Lawyer Brent Coon, who is acting for workers hit by the Gulf disaster, said: “I think you would find that everybody over here thinks he should cough up every dime he has.”
July 8, 2010
ABC World News
By: Ron Claiborne
Scientists and government officials fired back at Louisiana Gov. Bobby Jindal today, saying homegrown plans he is backing to protect the state’s delicate coastline could actually do more harm than good.
Jindal flew over Barataria Bay on this 79th day of since BP’s Deepwater Horizon well exploded, sending up to 60,000 barrels of oil a day into the Gulf of Mexico. He was there to take another look at the environmentally sensitive coastline where oil has been encroaching for weeks. It is in that location that he and other Louisiana officials want to build their latest controversial attempt to stop the oil from reaching their coast — a rock barrier.
Jindal supports a plan to build artificial islands made of tons of rocks and boulders, which he says would slow the flow of oil into the bay, but federal officials have refused the state the necessary permissions to build, and that has triggered an increasingly heated political confrontation.
“We don’t have time for meetings, we don’t have time for red tape,” Jindal has said. “Get in the game to win.”
Jindal has used similar highly critical language to poke at the Obama administration for more than a month.
“No is not a plan,” the governor said at a press conference today.
Privately, federal officials are furious with Jindal’s behavior and say they’re baffled by his plans, but it’s not just federal officials that are opposed to Jindal’s rock jetty proposal.
Scientist Express Opposition to Rock Jetty Plan
Multiple government agencies have weighed in opposing the plan, but an army of scientists has also come forward to express their concerns.
The scientists worry that the rock plan could do more harm than good, fearing that in the event of a tropical storm or hurricane, water and oil would rush in the remaining gaps between the natural islands at an even faster rate than now.
When that water inevitably flows back out to sea, they say, it could erode the fragile barrier islands and create new gaps for oil to get in.
The scientists also note that there is currently no funding in place to remove the rocks once they’re in place. However, the Governor has said that local officials have requested BP set up an escrow account to pay for the rock removal.
Jindal: Same Old Bureaucracy
Today, Jindal said he doesn’t buy the scientists’ arguments and promises to push forward.
“This is the same bureaucracy that has turned down every other plan. They don’t have an alternative,” the governor said. “Their resolution is [to] let the oil come into the bay.”
It’s not the first time that a Jindal plan has been blocked by federal authorities. Just last month, the governor made headlines by appealing all the way to President Obama, asking for permission to build sand berms. In fact, the Governor’s office notes that the rock jetty is the third plan they have tried to get approved, all in order to save their coast lines.
For its part today, the White House offered up a new prediction, claiming that they will reach their goal of closing off 90 percent of the oil coming out of BP’s leaking well head by the end of this week.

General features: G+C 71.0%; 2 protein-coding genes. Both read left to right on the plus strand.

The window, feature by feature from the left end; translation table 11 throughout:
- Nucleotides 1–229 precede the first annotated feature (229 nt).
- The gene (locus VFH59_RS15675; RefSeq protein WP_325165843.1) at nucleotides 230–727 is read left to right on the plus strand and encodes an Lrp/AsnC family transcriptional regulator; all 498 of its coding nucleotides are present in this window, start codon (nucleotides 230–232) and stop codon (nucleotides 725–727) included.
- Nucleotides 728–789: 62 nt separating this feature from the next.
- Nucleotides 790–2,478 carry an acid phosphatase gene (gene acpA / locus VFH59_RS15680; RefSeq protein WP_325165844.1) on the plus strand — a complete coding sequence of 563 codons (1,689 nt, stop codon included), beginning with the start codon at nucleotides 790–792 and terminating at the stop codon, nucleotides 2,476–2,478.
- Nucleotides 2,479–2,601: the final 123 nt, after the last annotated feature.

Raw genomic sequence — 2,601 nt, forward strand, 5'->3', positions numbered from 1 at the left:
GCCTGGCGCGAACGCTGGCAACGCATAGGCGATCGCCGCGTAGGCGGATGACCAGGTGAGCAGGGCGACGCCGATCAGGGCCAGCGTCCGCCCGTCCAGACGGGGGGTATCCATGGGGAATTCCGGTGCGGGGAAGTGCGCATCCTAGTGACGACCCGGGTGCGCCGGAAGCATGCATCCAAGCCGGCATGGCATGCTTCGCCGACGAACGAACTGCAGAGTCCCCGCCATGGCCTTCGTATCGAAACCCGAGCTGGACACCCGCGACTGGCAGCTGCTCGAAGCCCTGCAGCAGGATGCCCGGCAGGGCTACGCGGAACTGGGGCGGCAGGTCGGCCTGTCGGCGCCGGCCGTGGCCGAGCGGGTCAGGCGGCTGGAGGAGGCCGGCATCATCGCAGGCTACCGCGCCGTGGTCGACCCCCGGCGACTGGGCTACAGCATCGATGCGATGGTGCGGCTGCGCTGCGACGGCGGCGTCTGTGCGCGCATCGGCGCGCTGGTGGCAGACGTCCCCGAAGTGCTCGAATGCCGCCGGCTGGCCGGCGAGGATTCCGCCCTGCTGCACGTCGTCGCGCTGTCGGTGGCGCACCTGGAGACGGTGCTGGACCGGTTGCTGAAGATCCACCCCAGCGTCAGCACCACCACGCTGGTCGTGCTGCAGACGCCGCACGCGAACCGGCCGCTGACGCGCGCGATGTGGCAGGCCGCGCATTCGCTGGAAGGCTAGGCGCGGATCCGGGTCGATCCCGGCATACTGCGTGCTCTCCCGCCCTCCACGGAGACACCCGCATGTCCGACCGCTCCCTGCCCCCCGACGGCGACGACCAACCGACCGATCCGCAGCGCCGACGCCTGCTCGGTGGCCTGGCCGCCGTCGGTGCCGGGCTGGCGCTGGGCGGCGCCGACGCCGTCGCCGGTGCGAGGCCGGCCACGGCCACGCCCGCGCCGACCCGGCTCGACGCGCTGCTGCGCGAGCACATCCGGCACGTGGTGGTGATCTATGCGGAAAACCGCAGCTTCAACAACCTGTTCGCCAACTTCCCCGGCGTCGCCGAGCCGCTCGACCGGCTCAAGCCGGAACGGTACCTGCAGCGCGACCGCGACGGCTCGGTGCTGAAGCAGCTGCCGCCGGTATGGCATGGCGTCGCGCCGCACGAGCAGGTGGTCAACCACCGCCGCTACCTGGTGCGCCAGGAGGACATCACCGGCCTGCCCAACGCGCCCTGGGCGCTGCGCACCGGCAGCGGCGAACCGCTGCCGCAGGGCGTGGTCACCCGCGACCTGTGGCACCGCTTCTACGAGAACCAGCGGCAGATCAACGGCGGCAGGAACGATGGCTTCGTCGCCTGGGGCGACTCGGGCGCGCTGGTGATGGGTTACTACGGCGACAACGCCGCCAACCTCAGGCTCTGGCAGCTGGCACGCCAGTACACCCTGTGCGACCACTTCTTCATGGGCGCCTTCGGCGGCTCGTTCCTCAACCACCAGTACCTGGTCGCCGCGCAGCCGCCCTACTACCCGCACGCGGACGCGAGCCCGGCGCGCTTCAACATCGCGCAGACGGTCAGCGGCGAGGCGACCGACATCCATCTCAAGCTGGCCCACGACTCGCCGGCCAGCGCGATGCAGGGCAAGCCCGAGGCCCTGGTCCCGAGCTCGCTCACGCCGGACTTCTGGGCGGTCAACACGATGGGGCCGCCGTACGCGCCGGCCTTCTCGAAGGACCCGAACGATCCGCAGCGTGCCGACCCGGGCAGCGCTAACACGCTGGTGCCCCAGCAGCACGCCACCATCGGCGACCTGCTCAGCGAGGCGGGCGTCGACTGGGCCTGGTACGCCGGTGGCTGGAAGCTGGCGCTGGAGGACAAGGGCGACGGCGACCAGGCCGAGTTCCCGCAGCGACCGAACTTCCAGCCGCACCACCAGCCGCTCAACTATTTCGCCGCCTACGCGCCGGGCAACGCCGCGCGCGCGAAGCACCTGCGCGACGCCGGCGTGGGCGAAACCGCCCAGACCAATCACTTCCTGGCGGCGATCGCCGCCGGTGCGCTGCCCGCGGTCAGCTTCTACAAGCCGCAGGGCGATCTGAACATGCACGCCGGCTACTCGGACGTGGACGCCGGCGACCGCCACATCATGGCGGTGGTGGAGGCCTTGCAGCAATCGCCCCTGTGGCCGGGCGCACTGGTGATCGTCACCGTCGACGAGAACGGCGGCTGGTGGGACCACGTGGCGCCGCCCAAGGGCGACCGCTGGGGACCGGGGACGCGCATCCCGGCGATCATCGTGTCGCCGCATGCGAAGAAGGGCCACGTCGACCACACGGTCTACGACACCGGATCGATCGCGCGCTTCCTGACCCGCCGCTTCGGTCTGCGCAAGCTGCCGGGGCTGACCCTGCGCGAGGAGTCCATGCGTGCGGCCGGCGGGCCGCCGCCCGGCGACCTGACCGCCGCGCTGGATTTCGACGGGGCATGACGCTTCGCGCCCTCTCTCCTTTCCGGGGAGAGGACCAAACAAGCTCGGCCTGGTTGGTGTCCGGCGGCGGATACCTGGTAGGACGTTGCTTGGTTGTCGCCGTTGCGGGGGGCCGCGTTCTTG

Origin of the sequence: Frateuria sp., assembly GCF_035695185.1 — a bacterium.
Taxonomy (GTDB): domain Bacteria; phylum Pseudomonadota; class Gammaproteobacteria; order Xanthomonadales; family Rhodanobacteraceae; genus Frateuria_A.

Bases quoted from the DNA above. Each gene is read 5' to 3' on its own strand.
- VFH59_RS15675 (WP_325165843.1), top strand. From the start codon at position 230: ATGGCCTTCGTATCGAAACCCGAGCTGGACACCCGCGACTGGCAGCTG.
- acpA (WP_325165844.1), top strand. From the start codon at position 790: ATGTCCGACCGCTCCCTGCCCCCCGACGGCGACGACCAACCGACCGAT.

A new tanker will be in place to collect a lot more oil, though the development comes a week later than initially promised due to the bad weather caused by Hurricane Alex.
June 18, 2010
New York Post
By Ben Lieberman
President Obama has a solution to the Gulf oil spill: $7-a-gallon gas.
That’s a Harvard University study’s estimate of the per-gallon price of the president’s global-warming agenda. And Obama made clear this week that this agenda is a part of his plan for addressing the Gulf mess.
So what does global-warming legislation have to do with the oil spill?
Good question, because such measures wouldn’t do a thing to clean up the oil or fix the problems that led to the leak.
The answer can be found in Obama Chief of Staff Rahm Emanuel’s now-famous words, “You never want a serious crisis to go to waste — and what I mean by that is it’s an opportunity to do things that you think you could not do before.”
That sure was true of global-warming policy, and especially the cap-and-trade bill. Many observers thought the measure, introduced last year in the House by Reps. Henry Waxman (D-Calif.) and Edward Markey (D-Mass.), was dead: The American people didn’t seem to think that the so-called global-warming crisis justified a price-hiking, job-killing, economy-crushing redesign of our energy supply amid a fragile recovery. Passing another major piece of legislation, one every bit as unpopular as ObamaCare, appeared unlikely in an election year.
So Obama and congressional proponents of cap-and-trade spent several months rebranding it — downplaying the global-warming rationale and claiming that it was really a jobs bill (the so-called green jobs were supposed to spring from the new clean-energy economy) and an energy-independence bill (that will somehow stick it to OPEC).
June 14, 2010
President Barack Obama likened the disastrous oil spill in the Gulf of Mexico to the September 11 attacks in an interview published on the eve of his fourth visit Monday to the stricken region.
“In the same way that our view of our vulnerabilities and our foreign policy was shaped profoundly by 9/11, I think this disaster is going to shape how we think about the environment and energy for many years to come,” he told Politico.com.
Obama said he would be making a fresh bid to get Congress to pass a major energy and climate bill.
June 9, 2010
By Jay Reeves
A top BP executive says the company expects to be capturing virtually all the oil leaking from the Gulf floor by early next week.
Chief operating officer Doug Suttles told The Associated Press on Tuesday in Gulf Shores, Ala., that the flow should decrease “to a relative trickle” by Monday or Tuesday.
President Barack Obama plans to visit the region the same days.